In 2012, the European Organization for Nuclear Research (CERN) particle accelerator finally uncovered proof of a theory advanced almost 60 years previously by Robert Brout, François Englert and Peter Higgs to explain the origin of ‘mass‘.
After years of planning, and a few technical hiccups, the CERN physics experiment – which saw particles collide at unfathomable speeds – delivered firm evidence that the ‘Higgs Boson’ (the so-called ‘God particle’) was a real entity, despite flickering in the data for only an infinitesimal period of time.
The now proven existence of the Higgs Boson was consistent with the then outlandish theory put forward by the three scientists in 1964 – that an invisible, omnipresent field is responsible for creating all physical mass in the known universe.
Today known as the Brout-Englert-Higgs (BEH) Field, this universal backdrop decides the fate of particles, giving mass to those that interact strongly with it while others (such as the familiar light photon) flow through uninterrupted and weightless.
The discovery of the Higgs Boson was a triumph for 21st century science, plumbing the most in-depth theories of physics with a technological prowess that involved reconstructing obscure processes occurring at a timescale in the order of 10-22 seconds.
But while physicists have been contemplating the mass mystery for decades (if not centuries), observers of the financial world have only recently turned their focus to an increasingly influential background force known as ‘shadow banking’.
Shadow banking - a term first coined by the economist and money manager, Paul McCulley, in 2007 - refers to all financing activities that occur outside the sphere occupied by traditional, regulated banks.
Initially, this new breed of powerful competitors to mainstream banks emerged in the US, where a regulatory grey area allowed institutions beyond the aegis of the Federal Reserve to expand into mainstream financial services.
Taking advantage of the regulatory vacuum, firms such as private equity (PE) funds, insurance companies, private debt providers and specialist consumer lenders rapidly spilled into the shadowy space, gaining an ever-greater share of some core banking business.
To some extent, the asymmetry between the light-touch (or no-touch) shadow banking industry and mainstream regulated banks mirrors the situation exposed in the previous Fiorino - where we explored how the unregulated big tech sector is encroaching into the rule-heavy financial services market.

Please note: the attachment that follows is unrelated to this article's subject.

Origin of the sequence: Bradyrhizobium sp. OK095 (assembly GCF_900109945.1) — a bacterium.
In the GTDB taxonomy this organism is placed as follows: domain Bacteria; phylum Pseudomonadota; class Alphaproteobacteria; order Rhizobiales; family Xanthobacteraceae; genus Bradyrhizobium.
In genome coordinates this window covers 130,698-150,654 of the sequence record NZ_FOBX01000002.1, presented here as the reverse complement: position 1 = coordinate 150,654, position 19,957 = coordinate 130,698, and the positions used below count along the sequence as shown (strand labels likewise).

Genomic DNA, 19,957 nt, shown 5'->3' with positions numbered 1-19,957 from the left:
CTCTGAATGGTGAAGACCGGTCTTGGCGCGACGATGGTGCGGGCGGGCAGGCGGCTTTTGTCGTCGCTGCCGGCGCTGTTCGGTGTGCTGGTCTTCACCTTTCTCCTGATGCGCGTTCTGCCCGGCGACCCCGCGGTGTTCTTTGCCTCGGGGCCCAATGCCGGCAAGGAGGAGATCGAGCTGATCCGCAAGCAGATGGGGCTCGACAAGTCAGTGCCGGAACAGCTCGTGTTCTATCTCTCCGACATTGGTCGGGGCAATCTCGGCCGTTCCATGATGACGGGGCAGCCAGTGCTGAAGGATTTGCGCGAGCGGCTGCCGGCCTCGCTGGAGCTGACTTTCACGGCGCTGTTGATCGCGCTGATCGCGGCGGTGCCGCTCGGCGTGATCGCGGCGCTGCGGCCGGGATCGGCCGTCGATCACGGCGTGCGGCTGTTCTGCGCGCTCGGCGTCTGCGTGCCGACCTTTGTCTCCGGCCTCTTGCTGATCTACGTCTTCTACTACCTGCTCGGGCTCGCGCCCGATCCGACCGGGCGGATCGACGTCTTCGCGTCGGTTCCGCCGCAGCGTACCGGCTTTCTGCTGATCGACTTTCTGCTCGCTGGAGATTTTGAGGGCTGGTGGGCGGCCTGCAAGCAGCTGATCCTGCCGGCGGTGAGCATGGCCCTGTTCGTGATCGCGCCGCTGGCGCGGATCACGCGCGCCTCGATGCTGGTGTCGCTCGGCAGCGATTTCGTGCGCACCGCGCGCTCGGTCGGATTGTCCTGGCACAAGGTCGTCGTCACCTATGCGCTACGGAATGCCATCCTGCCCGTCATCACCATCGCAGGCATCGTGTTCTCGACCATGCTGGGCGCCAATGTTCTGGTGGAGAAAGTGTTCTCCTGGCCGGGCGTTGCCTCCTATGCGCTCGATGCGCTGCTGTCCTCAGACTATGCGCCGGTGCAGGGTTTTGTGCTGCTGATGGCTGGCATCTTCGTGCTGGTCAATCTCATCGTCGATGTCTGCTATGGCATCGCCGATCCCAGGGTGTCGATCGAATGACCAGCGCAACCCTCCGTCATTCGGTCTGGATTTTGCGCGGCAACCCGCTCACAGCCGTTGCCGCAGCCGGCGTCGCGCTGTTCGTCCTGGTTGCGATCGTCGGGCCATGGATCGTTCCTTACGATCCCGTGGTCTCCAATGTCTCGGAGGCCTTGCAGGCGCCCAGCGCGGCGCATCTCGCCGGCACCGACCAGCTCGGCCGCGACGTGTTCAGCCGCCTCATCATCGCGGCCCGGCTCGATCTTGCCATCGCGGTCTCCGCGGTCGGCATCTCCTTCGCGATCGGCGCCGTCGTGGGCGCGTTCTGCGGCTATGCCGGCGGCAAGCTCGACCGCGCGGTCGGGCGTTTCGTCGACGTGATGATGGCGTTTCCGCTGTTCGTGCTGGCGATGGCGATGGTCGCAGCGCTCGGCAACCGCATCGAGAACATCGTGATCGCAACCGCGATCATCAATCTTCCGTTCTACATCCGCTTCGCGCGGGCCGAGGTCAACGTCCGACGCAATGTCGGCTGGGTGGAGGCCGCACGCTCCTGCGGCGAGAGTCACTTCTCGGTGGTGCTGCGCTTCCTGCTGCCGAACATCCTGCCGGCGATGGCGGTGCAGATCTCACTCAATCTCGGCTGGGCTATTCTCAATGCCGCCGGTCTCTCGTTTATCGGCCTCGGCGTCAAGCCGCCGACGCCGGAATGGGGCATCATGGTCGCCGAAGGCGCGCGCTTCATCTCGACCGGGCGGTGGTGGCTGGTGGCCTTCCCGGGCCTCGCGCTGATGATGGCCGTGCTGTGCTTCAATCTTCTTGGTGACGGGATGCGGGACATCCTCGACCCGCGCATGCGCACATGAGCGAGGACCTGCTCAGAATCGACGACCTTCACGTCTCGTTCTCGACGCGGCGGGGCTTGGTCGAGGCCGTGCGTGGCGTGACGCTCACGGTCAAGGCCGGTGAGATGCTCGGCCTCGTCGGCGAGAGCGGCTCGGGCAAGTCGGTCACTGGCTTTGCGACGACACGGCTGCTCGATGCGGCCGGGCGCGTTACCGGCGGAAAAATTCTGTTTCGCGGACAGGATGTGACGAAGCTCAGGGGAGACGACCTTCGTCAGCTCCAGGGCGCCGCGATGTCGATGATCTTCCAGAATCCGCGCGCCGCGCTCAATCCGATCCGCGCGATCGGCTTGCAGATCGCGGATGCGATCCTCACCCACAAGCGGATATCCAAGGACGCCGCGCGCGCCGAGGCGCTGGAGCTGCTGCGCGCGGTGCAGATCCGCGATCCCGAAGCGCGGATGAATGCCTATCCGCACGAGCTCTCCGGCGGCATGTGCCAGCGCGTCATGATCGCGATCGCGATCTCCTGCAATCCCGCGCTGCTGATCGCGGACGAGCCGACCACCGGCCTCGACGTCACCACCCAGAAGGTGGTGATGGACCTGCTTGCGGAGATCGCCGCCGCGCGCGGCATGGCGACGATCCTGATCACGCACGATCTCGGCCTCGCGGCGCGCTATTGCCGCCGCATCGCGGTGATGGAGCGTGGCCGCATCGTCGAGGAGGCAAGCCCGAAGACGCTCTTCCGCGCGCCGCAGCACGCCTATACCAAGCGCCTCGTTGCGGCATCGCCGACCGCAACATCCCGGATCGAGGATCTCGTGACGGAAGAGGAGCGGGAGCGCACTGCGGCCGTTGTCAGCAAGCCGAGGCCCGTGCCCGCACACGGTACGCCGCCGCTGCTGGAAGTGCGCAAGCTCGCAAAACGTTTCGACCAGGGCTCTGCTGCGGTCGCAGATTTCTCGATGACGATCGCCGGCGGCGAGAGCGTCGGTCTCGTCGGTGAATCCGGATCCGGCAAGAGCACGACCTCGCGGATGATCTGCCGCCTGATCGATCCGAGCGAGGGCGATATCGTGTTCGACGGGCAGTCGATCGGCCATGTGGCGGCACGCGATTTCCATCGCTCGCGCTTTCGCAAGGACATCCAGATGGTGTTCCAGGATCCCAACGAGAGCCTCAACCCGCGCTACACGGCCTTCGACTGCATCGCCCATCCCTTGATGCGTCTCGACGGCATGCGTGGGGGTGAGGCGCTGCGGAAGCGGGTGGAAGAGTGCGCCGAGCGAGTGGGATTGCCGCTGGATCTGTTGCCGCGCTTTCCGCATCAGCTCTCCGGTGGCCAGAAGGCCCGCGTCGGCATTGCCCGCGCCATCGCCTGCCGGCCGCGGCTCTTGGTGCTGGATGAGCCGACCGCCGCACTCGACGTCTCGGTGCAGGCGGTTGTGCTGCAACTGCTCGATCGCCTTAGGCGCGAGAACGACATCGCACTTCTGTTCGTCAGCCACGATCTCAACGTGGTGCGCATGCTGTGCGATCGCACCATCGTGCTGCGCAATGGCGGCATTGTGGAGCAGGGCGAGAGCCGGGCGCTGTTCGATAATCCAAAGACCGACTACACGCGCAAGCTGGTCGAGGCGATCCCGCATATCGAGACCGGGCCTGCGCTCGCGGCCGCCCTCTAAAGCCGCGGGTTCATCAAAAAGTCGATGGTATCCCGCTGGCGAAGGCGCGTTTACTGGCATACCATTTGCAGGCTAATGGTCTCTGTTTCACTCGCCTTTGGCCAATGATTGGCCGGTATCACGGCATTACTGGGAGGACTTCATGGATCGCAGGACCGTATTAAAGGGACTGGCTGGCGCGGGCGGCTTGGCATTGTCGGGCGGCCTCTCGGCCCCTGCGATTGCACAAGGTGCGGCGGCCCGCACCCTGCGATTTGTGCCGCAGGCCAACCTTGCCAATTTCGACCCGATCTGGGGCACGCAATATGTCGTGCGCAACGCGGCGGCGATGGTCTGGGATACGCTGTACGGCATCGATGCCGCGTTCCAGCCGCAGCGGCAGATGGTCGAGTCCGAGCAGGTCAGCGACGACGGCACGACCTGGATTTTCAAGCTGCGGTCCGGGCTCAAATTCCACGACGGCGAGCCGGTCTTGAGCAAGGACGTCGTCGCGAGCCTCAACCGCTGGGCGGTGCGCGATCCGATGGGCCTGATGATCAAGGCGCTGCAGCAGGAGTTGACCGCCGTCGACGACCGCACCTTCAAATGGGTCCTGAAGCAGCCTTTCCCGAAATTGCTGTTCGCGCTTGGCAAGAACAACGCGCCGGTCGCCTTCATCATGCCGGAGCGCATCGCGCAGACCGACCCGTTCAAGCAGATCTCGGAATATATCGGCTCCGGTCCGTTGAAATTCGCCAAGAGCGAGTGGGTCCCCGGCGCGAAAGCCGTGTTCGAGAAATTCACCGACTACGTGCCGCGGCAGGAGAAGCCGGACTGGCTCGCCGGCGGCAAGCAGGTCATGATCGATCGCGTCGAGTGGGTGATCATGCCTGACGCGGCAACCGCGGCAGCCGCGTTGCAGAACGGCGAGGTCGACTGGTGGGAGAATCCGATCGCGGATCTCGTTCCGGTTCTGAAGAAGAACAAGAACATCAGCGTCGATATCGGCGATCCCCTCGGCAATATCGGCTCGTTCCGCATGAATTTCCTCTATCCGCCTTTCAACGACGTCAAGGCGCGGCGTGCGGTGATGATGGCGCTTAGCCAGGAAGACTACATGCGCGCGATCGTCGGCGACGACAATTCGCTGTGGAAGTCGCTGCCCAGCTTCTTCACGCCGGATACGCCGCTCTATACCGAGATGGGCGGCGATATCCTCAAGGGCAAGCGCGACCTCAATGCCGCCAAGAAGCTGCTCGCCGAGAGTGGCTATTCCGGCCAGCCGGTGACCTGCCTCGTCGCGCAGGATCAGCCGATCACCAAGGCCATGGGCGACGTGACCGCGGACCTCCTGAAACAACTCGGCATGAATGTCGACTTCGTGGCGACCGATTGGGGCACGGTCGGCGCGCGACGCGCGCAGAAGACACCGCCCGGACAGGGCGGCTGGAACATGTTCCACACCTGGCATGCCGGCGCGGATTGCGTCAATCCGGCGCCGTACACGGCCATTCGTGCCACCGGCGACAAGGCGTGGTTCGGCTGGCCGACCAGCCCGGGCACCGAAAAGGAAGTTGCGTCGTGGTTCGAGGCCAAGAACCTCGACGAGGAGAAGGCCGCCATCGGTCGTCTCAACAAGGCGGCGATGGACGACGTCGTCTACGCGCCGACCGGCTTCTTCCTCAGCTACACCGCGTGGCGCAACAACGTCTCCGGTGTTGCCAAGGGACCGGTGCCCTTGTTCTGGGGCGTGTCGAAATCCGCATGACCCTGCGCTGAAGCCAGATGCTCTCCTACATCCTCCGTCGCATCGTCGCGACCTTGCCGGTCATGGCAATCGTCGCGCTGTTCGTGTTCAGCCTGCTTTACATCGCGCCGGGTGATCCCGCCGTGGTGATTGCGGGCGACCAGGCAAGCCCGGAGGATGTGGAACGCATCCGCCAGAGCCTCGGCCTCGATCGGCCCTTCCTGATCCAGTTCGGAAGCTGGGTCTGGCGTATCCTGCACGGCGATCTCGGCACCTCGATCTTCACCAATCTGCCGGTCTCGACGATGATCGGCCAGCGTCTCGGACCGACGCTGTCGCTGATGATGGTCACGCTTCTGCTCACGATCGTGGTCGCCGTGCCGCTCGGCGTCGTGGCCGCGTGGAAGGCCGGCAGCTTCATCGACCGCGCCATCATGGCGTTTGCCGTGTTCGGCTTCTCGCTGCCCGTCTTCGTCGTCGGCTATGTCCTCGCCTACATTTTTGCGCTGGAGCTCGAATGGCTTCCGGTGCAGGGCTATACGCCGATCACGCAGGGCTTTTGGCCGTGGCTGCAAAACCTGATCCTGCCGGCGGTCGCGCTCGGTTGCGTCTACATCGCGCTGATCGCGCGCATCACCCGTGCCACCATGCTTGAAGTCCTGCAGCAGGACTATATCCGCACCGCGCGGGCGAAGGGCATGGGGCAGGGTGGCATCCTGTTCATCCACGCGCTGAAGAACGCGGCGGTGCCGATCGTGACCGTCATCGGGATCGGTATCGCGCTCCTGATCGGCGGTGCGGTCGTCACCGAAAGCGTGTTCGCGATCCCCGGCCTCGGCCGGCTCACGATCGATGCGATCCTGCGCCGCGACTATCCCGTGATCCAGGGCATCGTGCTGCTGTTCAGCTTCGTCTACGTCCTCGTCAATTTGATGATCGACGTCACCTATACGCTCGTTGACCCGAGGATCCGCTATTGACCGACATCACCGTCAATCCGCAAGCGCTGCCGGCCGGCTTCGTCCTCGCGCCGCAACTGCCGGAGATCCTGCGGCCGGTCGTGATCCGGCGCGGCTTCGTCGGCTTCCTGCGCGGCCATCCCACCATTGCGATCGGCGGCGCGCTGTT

Shadow banking perhaps represents a more direct threat to the power of mainstream banks, as both sectors operate among related market forces while tech giants such as Google and Facebook enter from different fields.
However, if shadow banking has been like the BEH Field, exerting its influence almost in secret, we are beginning to gather more evidence of its increasing heft. Even before the onset of the Covid-19 era, shadow banks were gaining market share in commercial lending at the expense of the traditional banking sector.
As the graph below illustrates, the commercial and industrial (C&I) loan business is one of the most important lending segments in the US market, making it the primary battleground in the clash between traditional and shadow banking.
Figure 1. Commercial and Industrial (C&I) loan business
Source: Federal Reserve, H.8 Assets and Liabilities of Commercial Banks in the United States for Jun 11, 2021
Another way to find the ‘God particle’ of the shadow banking sector is to examine data sourced from the private equity (PE) industry. For example, a leading PE player, Apollo, publishes a useful classification and outlook for the asset class.
According to Apollo, almost 10% of the outstanding leveraged finance market – essentially, high-yield (HY) bonds and leveraged loans – could migrate to the shadow banking land. As an indicator of what is at stake here, at the time of writing the Corporate, Municipal, Government, Mortgage-Backed and Private Placement loan and bond market (CUSIP) is sailing towards $3tn (up from $2.6tn in January 2020).
Figure 2. Size of the market.
Source: Federated Hermes. Based on Apollo November 2019 Investor Presentation
At the same time, factors including regulatory pressures and low interest rates have pushed players such as life insurers and pension funds out of the sunlit (and increasingly desolate) territory of high-grade bonds and into the shadow banking game.
In fact, regulated banks have retained a monopoly in only a few niche subsets of their traditional terrain – such as mortgage warehouse financing or capital calls – as their shadow rivals cast about for further opportunities.
And even Europe is latching on to the shadow banking trend. The continent, which is famously more bank-centric than the US, has recently inked plans for an ambitious Capital Market Union (CMU) under the guidance of the European Commission (EC) that could add to the growing mass of shadow banking in the region.
Specifically, the CMU six-point action plan , in the first of its three key objectives, explicitly encouraged non-traditional financing channels:
- Action 4 encourages more long-term and equity financing from institutional investors; and,
- Action 5 directs small-to-medium enterprises (SMEs) to alternative funding providers.
Europe, of course, is not known for speedy actions (and, in this case, we can definitely rule out the timeless ‘spooky action at a distance’ phenomenon first mooted by Einstein for entangled particles).
But, hopefully, we won’t have to wait 50 years to implement the CMU, nor see it disappear in the blink of a Higgs Boson.